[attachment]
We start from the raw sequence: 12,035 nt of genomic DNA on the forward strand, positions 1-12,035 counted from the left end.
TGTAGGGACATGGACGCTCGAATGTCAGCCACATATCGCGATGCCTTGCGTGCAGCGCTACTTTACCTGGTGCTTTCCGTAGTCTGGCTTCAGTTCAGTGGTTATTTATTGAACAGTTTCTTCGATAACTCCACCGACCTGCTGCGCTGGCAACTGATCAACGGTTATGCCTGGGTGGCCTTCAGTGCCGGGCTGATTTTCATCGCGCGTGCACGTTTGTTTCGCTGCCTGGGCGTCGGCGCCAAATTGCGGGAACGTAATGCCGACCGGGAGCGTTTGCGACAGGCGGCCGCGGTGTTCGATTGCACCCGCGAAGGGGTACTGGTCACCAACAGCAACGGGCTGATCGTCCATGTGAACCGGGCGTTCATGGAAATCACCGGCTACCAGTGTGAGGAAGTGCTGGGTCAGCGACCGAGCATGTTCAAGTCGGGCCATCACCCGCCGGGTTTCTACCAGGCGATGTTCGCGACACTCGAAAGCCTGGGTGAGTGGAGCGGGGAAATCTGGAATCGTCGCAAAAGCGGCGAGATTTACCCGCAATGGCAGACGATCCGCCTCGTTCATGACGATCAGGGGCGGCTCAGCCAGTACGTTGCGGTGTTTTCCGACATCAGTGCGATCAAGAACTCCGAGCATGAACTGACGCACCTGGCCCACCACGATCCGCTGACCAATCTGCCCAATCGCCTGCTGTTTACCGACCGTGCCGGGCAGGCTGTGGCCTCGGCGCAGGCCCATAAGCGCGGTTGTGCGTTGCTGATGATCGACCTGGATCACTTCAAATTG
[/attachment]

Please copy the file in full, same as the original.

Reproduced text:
We start from the raw sequence: 12,035 nt of genomic DNA on the forward strand, positions 1-12,035 counted from the left end.
TGTAGGGACATGGACGCTCGAATGTCAGCCACATATCGCGATGCCTTGCGTGCAGCGCTACTTTACCTGGTGCTTTCCGTAGTCTGGCTTCAGTTCAGTGGTTATTTATTGAACAGTTTCTTCGATAACTCCACCGACCTGCTGCGCTGGCAACTGATCAACGGTTATGCCTGGGTGGCCTTCAGTGCCGGGCTGATTTTCATCGCGCGTGCACGTTTGTTTCGCTGCCTGGGCGTCGGCGCCAAATTGCGGGAACGTAATGCCGACCGGGAGCGTTTGCGACAGGCGGCCGCGGTGTTCGATTGCACCCGCGAAGGGGTACTGGTCACCAACAGCAACGGGCTGATCGTCCATGTGAACCGGGCGTTCATGGAAATCACCGGCTACCAGTGTGAGGAAGTGCTGGGTCAGCGACCGAGCATGTTCAAGTCGGGCCATCACCCGCCGGGTTTCTACCAGGCGATGTTCGCGACACTCGAAAGCCTGGGTGAGTGGAGCGGGGAAATCTGGAATCGTCGCAAAAGCGGCGAGATTTACCCGCAATGGCAGACGATCCGCCTCGTTCATGACGATCAGGGGCGGCTCAGCCAGTACGTTGCGGTGTTTTCCGACATCAGTGCGATCAAGAACTCCGAGCATGAACTGACGCACCTGGCCCACCACGATCCGCTGACCAATCTGCCCAATCGCCTGCTGTTTACCGACCGTGCCGGGCAGGCTGTGGCCTCGGCGCAGGCCCATAAGCGCGGTTGTGCGTTGCTGATGATCGACCTGGATCACTTCAAATTG